Jenne' Andrews is an American poet. She has three published chapbooks including the recent Blackbirds Dance in the Empire of Love, Finishing Line Press 2013.
A full-length collection, Reunion, Lynx House Press, was published in 1983; after a long hiatus to raise Golden Retrievers in Colorado, recent work has appeared in The Passionate Transitory, Belletrist Coterie, The Adirondack Review and Vox Populi, a journal of culture, politics and poetry published and edited by the august Michael Simms.
A bilingual collection of "Italiana," Bocca, Voce, Delirio, with translations by Lorenzo Luciani, will be released by Finishing Line at the end of 2016 and her latest collection, And Now, the Road, a finalist for the Autumn House prize in 2014, will be released by Salmon Poetry Ltd, Ireland, a highly regarded international house, Jessie Lendennie, Publisher, circa 2017.
Andrews holds the MFA in Creative Writing/Poetry from Colorado State University, is a literary fellow of the National Endowment for the Arts, and was full-time Poet in Residence for the St. Paul Schools from '74-78. She lived in St. Paul from 1971-78 during the first wave of the Twin Cities literary renaissance, and spent the summer of 1973 in Reggio Calabria, Italy.
The poet lives in northern Colorado's Poudre River Valley with her husband, fiction writer Jack Brooks; the couple has recently imported two British Golden Retrievers and expects a litter in June-- see the Ardorgold website for details. Contact: email@example.com .
Thursday, October 14, 2010
Through a Glass Darkly This Morning II
But one advantage to half-sleeping at odd hours is that I often am privileged to tune in to Morning Joe on MSNBC. This morning's interview with Condoleeza Rice was worth losing sleep to catch.
It is always nice to have a break from chest-beating Joe Scarborough, who brings any discussion, no matter the resume' of a given guest, back to himself and his few years in Congress, while heavy artillery assembled at that ungodly hour seethes on the sidelines-- Mark Halperin, Mike Barnacle, Jonathan Capehart, Norah O'Donnell et al..
Subbing for Mika and Joe this a.m. was the smooth Willie Geist, generally host of Way Too Early, which airs at 3:30 a.m. on MSNBC my time, while Scarborough is in make-up. Today no one was sidelined in asking cogent questions.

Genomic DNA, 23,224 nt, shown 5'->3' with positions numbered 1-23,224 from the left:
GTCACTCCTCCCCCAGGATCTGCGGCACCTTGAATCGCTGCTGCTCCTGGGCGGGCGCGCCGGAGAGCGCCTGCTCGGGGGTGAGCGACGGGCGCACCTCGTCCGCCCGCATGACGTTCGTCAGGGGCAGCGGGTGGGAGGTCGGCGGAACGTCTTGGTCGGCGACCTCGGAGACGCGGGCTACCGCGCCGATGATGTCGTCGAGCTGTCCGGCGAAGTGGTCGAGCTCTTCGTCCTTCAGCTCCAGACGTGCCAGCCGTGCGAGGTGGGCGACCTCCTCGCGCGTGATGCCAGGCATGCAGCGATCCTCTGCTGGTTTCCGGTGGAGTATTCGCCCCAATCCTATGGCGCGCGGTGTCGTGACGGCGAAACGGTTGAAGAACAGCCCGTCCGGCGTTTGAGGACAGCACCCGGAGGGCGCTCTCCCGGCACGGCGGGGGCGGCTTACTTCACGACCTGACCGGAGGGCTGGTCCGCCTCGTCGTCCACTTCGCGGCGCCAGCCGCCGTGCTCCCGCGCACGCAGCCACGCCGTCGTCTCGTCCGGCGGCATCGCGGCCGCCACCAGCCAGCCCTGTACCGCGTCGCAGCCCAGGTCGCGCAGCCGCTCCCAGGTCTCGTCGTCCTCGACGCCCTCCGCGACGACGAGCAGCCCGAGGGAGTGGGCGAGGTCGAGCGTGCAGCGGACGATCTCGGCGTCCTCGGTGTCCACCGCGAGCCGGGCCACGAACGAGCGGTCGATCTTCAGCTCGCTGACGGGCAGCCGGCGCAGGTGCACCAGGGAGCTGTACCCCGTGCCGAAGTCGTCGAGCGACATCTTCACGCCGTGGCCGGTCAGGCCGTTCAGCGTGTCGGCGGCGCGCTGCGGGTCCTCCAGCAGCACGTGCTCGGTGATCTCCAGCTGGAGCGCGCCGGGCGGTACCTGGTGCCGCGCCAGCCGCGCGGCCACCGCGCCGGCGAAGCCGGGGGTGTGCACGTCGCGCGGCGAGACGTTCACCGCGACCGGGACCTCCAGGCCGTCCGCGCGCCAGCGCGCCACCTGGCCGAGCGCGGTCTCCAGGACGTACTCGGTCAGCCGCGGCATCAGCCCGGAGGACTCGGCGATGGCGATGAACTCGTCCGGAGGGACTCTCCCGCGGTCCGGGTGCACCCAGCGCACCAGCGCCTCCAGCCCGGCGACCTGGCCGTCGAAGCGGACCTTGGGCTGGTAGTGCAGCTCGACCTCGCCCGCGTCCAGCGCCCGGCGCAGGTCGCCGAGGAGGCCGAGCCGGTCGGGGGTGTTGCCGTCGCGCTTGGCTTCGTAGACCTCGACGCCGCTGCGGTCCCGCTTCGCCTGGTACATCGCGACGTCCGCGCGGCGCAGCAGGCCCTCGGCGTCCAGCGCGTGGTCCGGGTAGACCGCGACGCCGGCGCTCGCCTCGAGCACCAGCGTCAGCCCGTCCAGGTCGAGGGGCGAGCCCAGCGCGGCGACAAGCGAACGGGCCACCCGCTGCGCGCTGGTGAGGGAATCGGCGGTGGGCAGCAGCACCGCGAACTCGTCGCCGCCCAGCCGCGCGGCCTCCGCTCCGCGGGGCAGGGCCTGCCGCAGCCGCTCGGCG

I've found Geist generally impressive and especially so this a.m. as he deftly drew Dr. Rice out on her new memoir, Extraordinary Ordinary People, A Memoir of Family, that launches today. I hope that at the very least most of the Washington power elite tuned in and that those of us who for better or worse are Morning Joe regulars out in the heartland took heed.
When Geist asked her what she thought about the U.S. Occupation of Iraq sans WMD, Rice vehemently affirmed that we needed to go into Iraq to keep SH from an alliance with the Iranians. That personally gives me pause as it's clear she isn't just any policy wonk; no one on set had the cajones to try to shoot her down on this one. She weighed in on the status of race relations in this country at this time: shitty. She was in Alabama in the 60's as the child of two black educators and made the wry comment that in 2010 there are places in the country where she may still not comfortably go because she is black, despite having been Secretary of State up until two years ago. She effervesced, stepped up and showed up the panel-- in response to the spot-on question: "Why Haven't We Gotten Bin Laden?"-- "Fly over the mountains of Afghanistan and the Southwest Frontier of Pakistan and you will see." One can only imagine how many times she has made that trip and had that thought. We don't want such a simple answer and yet out of her mouth it's a bit more palatable.
She was eager to talk and to be heard and it's a shame that we didn't get to know her before we went off on galloping horses of rhetoric toward the four winds in the frightening divisions that have hamstrung the Obama presidency, and get a grown-up's view of US foreign policy. I would imagine she gave some pause to appearing on the show, as it's a den for the liberal media, but after the past twenty-four hours, love is in the air.
This takes me to my own weigh-in on the Miner story. Rarer than hen's teeth these days are events that make any of us feel like we are one world after all. With the sweet stories of the white butterfly in the mine, the sweet virile carrier pigeon handler giving his girlfriend a five minute kiss, and even that one guy's mistress showed up while his wife stayed at home, with the Chilean government making a huge show of concern and empathy for the miners, the courage of the few returned miners who dared to say to Mr. Goodwill du Jour, the current president of Chile that they hoped such a thing would never happen again--fat chance-- we all momentarily set aside our differences.
Today, though, will be its own, and our lovey doviness will take wing.